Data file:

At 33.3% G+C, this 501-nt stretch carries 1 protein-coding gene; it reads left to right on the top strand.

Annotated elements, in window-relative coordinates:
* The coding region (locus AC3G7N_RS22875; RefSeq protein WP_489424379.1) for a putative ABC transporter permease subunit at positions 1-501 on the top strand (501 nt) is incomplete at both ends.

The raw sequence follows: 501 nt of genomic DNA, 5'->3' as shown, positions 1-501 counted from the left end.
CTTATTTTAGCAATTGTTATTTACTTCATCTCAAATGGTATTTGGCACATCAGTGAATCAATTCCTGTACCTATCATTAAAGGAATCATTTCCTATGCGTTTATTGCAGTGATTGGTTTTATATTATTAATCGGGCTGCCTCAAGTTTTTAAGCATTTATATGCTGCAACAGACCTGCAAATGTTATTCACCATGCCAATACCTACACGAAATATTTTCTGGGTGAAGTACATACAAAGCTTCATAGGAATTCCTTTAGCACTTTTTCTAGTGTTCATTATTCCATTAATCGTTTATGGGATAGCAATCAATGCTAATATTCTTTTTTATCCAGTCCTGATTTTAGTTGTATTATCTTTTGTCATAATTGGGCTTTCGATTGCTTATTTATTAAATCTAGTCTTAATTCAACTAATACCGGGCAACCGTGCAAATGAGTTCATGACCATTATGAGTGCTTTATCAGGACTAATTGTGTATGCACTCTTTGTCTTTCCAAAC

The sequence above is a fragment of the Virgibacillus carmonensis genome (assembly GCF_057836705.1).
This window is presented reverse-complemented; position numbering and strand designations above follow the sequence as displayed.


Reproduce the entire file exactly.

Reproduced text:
At 33.3% G+C, this 501-nt stretch carries 1 protein-coding gene; it reads left to right on the top strand.

Annotated elements, in window-relative coordinates:
* The coding region (locus AC3G7N_RS22875; RefSeq protein WP_489424379.1) for a putative ABC transporter permease subunit at positions 1-501 on the top strand (501 nt) is incomplete at both ends.

The raw sequence follows: 501 nt of genomic DNA, 5'->3' as shown, positions 1-501 counted from the left end.
CTTATTTTAGCAATTGTTATTTACTTCATCTCAAATGGTATTTGGCACATCAGTGAATCAATTCCTGTACCTATCATTAAAGGAATCATTTCCTATGCGTTTATTGCAGTGATTGGTTTTATATTATTAATCGGGCTGCCTCAAGTTTTTAAGCATTTATATGCTGCAACAGACCTGCAAATGTTATTCACCATGCCAATACCTACACGAAATATTTTCTGGGTGAAGTACATACAAAGCTTCATAGGAATTCCTTTAGCACTTTTTCTAGTGTTCATTATTCCATTAATCGTTTATGGGATAGCAATCAATGCTAATATTCTTTTTTATCCAGTCCTGATTTTAGTTGTATTATCTTTTGTCATAATTGGGCTTTCGATTGCTTATTTATTAAATCTAGTCTTAATTCAACTAATACCGGGCAACCGTGCAAATGAGTTCATGACCATTATGAGTGCTTTATCAGGACTAATTGTGTATGCACTCTTTGTCTTTCCAAAC

The sequence above is a fragment of the Virgibacillus carmonensis genome (assembly GCF_057836705.1).
This window is presented reverse-complemented; position numbering and strand designations above follow the sequence as displayed.